Just one element of this year’s almost unbeatable Mercedes has emerged as small weakness. Brakes.
— Craig Scarborough (@ScarbsTech) 14 settembre 2016
Despite the supremacy imposed on the championship, several times during the season engineers have warned the drivers to manage breaking power due to overheating problems. Mercedes uses discs and pads of French Carbon Industrie (the team uses Brembo’s calipers); this particular disc has in fact a concave profile for better cooling. All other main competitors go for Italian Brembo’s full systems instead.
F1 brakes are made of a mixture of carbon, polymeric and ceramic materials that can deliver a huge friction power at defined temperature range. This is around 700° degrees, but can go up to 1000° or even higher. If heat increase too much wear also does so, and brakes can fail. Similarly, excessive low temperatures may trigger other issues: under 300° disc material tend to vitrify, losing its frictional power. Braking in the corners increase temperatures dramatically, that then drop during the straights; so it is important to find good balance between cooling and materials.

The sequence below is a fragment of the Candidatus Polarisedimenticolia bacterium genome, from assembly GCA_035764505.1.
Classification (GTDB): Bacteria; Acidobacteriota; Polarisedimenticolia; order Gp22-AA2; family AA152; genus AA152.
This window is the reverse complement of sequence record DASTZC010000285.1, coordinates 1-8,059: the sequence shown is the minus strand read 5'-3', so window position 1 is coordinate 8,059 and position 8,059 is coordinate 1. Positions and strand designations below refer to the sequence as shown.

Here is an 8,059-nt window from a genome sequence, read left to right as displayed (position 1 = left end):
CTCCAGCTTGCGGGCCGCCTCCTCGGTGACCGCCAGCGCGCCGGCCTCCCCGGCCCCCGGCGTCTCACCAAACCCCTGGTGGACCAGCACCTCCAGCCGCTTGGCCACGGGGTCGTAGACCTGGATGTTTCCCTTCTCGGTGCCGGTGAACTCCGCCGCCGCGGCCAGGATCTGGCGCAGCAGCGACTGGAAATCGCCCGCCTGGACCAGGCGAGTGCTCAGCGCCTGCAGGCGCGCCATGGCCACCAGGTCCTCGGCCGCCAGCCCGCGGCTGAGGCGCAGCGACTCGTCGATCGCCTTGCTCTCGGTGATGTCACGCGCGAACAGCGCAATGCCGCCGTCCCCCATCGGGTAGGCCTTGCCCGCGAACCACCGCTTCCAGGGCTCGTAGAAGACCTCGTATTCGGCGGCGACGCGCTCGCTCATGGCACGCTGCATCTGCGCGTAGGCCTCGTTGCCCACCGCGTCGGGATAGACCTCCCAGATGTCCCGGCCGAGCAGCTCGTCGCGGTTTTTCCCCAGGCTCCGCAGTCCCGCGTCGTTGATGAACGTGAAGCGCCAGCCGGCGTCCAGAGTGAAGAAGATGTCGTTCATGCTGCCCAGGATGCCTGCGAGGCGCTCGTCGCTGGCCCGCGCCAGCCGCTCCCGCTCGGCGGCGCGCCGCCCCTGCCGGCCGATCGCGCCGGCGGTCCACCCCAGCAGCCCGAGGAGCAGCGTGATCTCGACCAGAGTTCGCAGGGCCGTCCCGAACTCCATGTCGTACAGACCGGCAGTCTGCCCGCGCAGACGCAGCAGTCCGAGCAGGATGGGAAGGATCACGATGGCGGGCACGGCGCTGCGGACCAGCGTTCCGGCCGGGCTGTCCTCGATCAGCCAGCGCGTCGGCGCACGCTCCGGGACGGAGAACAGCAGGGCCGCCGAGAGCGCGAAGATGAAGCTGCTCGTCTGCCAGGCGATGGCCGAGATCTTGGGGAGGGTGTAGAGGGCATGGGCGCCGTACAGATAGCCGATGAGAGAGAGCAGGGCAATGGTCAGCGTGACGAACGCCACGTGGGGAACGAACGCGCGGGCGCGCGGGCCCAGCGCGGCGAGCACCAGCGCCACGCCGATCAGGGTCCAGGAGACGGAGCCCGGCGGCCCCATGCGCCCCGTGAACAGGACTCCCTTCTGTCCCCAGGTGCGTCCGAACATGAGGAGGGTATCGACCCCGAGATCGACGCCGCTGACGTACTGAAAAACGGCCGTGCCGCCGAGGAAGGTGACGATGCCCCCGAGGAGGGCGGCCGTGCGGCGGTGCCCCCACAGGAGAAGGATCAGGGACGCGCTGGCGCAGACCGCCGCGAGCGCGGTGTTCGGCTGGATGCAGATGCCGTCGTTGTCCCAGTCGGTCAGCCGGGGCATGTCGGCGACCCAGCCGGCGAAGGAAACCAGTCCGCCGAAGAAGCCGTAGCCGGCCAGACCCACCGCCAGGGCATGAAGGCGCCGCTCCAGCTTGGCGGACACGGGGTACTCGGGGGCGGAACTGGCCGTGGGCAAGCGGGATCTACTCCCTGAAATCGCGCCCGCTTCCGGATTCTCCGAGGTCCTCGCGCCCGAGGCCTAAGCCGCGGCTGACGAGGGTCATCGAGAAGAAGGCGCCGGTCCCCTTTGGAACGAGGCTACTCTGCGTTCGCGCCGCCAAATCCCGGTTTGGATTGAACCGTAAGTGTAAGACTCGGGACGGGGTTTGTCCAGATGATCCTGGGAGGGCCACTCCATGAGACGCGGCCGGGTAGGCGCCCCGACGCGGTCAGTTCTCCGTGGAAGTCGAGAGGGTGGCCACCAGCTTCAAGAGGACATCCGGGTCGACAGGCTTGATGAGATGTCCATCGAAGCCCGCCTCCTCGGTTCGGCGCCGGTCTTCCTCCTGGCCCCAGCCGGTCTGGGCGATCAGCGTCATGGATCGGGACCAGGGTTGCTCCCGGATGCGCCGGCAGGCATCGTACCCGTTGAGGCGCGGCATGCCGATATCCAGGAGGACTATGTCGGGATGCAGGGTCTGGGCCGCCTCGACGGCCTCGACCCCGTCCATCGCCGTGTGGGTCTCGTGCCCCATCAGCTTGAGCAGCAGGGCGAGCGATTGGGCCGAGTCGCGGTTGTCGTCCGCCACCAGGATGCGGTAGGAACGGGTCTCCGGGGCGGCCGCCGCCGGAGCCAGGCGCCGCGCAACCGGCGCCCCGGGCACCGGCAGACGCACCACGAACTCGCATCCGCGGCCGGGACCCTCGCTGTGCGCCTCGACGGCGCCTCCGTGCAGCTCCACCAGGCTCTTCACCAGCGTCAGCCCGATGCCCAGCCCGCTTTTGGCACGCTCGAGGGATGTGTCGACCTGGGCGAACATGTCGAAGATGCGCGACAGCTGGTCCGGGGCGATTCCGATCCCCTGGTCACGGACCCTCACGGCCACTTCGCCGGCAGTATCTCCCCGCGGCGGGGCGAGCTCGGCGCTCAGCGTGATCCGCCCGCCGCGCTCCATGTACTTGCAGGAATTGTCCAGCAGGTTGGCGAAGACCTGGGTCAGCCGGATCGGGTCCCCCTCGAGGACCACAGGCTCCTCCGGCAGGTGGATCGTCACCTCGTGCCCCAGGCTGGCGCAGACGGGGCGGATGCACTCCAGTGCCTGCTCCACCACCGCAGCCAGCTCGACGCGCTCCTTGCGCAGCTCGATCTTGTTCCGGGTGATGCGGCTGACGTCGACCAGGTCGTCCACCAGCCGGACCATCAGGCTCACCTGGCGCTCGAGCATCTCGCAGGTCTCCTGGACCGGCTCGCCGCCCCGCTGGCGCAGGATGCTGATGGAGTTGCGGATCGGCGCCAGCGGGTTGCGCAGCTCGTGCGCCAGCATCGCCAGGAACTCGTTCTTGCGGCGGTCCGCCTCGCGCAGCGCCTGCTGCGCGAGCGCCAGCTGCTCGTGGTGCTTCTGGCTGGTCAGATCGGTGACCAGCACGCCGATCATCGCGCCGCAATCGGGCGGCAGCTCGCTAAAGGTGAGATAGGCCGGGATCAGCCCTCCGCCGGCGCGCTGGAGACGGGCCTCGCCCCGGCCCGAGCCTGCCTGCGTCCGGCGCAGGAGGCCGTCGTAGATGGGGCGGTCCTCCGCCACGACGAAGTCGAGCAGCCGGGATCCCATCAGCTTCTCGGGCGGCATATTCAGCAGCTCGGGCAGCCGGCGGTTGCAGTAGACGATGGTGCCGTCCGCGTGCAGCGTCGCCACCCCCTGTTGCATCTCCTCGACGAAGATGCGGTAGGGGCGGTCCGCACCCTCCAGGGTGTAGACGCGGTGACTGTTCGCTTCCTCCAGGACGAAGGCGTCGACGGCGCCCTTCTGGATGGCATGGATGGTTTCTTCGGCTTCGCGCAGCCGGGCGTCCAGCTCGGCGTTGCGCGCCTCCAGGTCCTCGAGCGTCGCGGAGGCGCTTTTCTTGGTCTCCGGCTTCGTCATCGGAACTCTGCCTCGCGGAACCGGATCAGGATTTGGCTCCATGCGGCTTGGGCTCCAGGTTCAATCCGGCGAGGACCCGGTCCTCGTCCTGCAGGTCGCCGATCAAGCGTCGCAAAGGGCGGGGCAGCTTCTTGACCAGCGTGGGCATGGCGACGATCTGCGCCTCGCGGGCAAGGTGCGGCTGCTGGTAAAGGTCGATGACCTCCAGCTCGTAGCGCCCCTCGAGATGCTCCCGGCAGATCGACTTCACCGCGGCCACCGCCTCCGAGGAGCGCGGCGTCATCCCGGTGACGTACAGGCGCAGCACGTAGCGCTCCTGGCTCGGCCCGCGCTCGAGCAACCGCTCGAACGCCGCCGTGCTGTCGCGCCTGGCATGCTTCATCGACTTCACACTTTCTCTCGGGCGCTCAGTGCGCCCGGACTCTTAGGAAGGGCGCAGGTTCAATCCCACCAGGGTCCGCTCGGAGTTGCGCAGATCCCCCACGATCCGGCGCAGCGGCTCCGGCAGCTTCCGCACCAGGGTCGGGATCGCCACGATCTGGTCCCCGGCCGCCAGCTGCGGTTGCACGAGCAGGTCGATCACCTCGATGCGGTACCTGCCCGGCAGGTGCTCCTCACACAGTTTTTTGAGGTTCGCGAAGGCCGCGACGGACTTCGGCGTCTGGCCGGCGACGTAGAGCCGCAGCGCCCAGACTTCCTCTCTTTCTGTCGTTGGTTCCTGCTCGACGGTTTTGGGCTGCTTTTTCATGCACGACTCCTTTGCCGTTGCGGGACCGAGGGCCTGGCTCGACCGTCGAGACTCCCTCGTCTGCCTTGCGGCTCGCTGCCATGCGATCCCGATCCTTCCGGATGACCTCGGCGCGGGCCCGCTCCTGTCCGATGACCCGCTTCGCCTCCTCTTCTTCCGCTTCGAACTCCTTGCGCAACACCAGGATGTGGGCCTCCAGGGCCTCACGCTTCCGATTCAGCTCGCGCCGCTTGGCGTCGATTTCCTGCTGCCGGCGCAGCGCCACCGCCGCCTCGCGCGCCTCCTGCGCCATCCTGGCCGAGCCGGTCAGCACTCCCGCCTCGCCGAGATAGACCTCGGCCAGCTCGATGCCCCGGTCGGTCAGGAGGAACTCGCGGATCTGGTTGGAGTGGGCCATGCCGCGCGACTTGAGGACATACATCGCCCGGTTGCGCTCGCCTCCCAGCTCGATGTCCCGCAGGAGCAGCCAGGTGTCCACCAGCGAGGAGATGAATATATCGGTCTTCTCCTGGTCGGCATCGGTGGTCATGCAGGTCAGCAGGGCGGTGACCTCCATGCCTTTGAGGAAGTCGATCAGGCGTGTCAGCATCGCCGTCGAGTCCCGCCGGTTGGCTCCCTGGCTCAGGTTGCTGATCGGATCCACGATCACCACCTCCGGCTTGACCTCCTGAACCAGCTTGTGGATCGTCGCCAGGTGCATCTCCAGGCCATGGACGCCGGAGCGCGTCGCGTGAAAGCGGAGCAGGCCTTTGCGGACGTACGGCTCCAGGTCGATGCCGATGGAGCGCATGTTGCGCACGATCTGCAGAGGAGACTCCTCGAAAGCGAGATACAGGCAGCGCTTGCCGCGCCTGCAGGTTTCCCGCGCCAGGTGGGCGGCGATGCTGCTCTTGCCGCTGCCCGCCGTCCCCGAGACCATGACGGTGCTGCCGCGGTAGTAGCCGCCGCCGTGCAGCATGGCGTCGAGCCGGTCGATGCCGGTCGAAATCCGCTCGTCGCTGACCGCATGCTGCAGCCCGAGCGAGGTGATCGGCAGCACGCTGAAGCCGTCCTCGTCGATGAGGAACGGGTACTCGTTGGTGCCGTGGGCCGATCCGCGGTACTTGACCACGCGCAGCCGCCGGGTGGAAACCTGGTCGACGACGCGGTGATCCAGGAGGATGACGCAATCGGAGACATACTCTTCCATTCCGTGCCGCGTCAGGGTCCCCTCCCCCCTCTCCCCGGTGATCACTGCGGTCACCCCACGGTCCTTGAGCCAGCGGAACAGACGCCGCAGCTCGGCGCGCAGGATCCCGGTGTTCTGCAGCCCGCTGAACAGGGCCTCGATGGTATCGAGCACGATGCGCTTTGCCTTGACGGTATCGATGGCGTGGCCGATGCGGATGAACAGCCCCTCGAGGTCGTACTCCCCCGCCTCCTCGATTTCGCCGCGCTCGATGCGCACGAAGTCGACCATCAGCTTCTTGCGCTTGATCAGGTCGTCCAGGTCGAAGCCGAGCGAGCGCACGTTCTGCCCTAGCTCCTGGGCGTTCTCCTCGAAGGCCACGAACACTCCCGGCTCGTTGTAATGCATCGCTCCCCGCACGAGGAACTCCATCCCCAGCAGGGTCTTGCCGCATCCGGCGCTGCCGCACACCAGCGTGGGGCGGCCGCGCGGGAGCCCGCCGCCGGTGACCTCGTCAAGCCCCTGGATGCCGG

Brake ducts are elements that disturb the ideal air flow, but cannot be avoided. The idea is to find neutral solutions that don’t affect aero. As always engineers take advantage of the lack of specific regulations in this area creating mini wings and micro spoilers in order to minimize brake ducts aero impact. Hot air flow is of course more powerful and behave differently from normal air, this is why brake ducts are so important and is rare to see them two races in a row shaped the same.
Mercedes in fact tends to use smaller ducts, and Carbon Industries’s discs seem to have a better braking power, but they also look more delicate and fragile. In most of the tracks they give a solid advantage to the team but balanced with issues on other circuits, usually the more aggressive ones in terms of brakes material consumption.
In the last years engineers have also started to use brakes heat (that has always been considered an inconvenience) to warm up tyres. It is now a powerful ally to radiate heat to the wheel thanks to the use of nanotech paintings.